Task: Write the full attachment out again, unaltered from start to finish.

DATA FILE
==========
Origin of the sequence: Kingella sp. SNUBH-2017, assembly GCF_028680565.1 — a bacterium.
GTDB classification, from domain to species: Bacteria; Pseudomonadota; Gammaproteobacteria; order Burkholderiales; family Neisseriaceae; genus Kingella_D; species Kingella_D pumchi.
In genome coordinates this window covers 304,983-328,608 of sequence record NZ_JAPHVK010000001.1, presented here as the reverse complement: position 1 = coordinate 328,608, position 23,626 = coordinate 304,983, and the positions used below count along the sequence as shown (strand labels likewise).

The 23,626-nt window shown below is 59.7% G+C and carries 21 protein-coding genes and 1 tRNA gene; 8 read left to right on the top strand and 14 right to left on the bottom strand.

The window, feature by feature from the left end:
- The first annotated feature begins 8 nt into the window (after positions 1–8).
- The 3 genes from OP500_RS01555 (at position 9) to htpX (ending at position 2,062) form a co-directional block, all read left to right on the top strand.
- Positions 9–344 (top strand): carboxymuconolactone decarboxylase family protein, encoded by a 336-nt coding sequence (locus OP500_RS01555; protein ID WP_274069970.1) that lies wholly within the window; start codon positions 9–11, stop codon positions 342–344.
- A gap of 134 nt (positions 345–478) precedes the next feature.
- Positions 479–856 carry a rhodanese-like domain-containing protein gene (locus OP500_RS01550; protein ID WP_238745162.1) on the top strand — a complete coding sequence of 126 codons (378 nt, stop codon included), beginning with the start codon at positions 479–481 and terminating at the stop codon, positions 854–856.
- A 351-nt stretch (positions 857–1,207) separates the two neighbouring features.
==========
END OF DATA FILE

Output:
Origin of the sequence: Kingella sp. SNUBH-2017, assembly GCF_028680565.1 — a bacterium.
GTDB classification, from domain to species: Bacteria; Pseudomonadota; Gammaproteobacteria; order Burkholderiales; family Neisseriaceae; genus Kingella_D; species Kingella_D pumchi.
In genome coordinates this window covers 304,983-328,608 of sequence record NZ_JAPHVK010000001.1, presented here as the reverse complement: position 1 = coordinate 328,608, position 23,626 = coordinate 304,983, and the positions used below count along the sequence as shown (strand labels likewise).

The 23,626-nt window shown below is 59.7% G+C and carries 21 protein-coding genes and 1 tRNA gene; 8 read left to right on the top strand and 14 right to left on the bottom strand.

The window, feature by feature from the left end:
- The first annotated feature begins 8 nt into the window (after positions 1–8).
- The 3 genes from OP500_RS01555 (at position 9) to htpX (ending at position 2,062) form a co-directional block, all read left to right on the top strand.
- Positions 9–344 (top strand): carboxymuconolactone decarboxylase family protein, encoded by a 336-nt coding sequence (locus OP500_RS01555; protein ID WP_274069970.1) that lies wholly within the window; start codon positions 9–11, stop codon positions 342–344.
- A gap of 134 nt (positions 345–478) precedes the next feature.
- Positions 479–856 carry a rhodanese-like domain-containing protein gene (locus OP500_RS01550; protein ID WP_238745162.1) on the top strand — a complete coding sequence of 126 codons (378 nt, stop codon included), beginning with the start codon at positions 479–481 and terminating at the stop codon, positions 854–856.
- A 351-nt stretch (positions 857–1,207) separates the two neighbouring features.